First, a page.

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  3. Scale. That's the thing which we domestic gardeners struggle with. We have a dozen or two Iris Reticulata, but THEY have thousands of them! Doesn't it make you jealous?

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    1. You are absolutely correct,Mark and just think of the cost!

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  4. We are all at it. I went to Rosemoor this weekend. It's lovely to see the gardens set out in such splendour. True inspiration.

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    1. It is, Jessica and you have the space to replicate some bits.

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  5. These bulbs are beautiful. As Mark says, the quantities produce a very different effect.

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    1. I think another thing is that they are closely planted, Alain whereas I tend to spread them around in the hope that they eventually bulk up.

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    1. It is one of the colours of the moment, Endah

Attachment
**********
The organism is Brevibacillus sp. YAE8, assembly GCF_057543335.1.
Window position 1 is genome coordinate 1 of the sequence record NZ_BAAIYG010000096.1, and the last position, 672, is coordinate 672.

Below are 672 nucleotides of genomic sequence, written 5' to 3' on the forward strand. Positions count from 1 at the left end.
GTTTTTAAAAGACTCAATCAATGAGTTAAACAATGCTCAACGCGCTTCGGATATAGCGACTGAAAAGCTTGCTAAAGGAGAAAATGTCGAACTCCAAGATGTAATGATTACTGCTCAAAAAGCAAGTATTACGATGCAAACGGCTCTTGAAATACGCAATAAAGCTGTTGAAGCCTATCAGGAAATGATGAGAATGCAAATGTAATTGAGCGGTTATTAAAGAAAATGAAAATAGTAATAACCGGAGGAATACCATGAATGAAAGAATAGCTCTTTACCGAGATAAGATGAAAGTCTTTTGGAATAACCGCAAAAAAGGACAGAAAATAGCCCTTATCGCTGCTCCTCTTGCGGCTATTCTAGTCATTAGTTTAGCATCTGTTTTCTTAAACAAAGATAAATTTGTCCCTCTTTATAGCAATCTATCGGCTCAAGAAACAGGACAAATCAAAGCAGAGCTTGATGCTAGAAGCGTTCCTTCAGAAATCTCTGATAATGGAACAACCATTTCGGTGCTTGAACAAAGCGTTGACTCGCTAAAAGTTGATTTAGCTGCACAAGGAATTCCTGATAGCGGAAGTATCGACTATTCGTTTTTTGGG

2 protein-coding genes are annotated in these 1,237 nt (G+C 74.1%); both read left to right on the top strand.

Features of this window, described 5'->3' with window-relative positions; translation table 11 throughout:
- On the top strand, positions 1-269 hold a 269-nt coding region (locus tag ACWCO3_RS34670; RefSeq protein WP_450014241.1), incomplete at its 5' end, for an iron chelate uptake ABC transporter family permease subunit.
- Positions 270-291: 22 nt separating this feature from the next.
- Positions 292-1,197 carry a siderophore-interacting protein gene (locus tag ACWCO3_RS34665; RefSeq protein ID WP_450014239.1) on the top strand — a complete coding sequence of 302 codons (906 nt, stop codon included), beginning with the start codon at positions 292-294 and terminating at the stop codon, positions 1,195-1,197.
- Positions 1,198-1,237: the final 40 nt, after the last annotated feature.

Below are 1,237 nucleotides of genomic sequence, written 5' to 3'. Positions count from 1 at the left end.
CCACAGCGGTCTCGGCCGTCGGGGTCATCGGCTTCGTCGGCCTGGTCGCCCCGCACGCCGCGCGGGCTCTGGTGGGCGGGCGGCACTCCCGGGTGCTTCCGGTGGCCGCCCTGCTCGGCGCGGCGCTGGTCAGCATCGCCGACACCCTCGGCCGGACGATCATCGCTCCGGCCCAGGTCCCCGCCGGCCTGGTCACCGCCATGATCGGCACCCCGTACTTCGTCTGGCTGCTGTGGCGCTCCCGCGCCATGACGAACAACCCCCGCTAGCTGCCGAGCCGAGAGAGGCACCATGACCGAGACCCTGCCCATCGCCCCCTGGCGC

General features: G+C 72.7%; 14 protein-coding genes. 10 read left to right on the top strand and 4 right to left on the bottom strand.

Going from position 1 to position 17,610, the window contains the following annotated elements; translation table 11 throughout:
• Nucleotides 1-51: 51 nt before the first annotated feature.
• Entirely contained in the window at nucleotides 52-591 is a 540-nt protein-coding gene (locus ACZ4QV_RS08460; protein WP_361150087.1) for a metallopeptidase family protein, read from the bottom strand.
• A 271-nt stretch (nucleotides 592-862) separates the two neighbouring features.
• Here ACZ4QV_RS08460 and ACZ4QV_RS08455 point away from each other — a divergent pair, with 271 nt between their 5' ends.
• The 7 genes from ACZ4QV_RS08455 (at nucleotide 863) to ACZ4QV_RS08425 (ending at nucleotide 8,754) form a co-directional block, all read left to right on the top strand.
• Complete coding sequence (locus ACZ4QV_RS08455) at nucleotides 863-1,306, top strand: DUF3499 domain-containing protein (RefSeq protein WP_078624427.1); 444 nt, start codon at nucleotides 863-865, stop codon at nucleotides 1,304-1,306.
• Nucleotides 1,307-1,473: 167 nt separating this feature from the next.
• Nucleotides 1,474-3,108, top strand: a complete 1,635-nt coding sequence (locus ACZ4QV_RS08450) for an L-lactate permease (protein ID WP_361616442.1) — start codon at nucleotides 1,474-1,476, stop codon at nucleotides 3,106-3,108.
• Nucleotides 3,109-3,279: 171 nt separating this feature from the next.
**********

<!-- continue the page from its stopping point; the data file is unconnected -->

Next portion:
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  7. What did you think of the scarecrows?

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    1. We missed that area for some reason and only saw them at a distance, L. I did zoom in and take one photo though - was it a competition?

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    2. I think it was an activity/exhibition for half-term but they did look as though they were crucified.

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  8. Beautiful colours, I do love all the spring bulbs.

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    1. So do I, Jenny. Their display is over far too quickly.

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  9. The bulbs look just lovely, oh for the space!!

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  10. There's so much colour, you wouldn't think there would be at this time of year, but the bulbs put on a spectacular show, especially when planted en masse like that. I've let my RHS membership lapse because we've got Archie now and dogs aren't allowed in the gardens. There's free entry to the RHS gardens this Friday for non members, I wish they'd have it on a weekend so I could leave Archie at home with someone.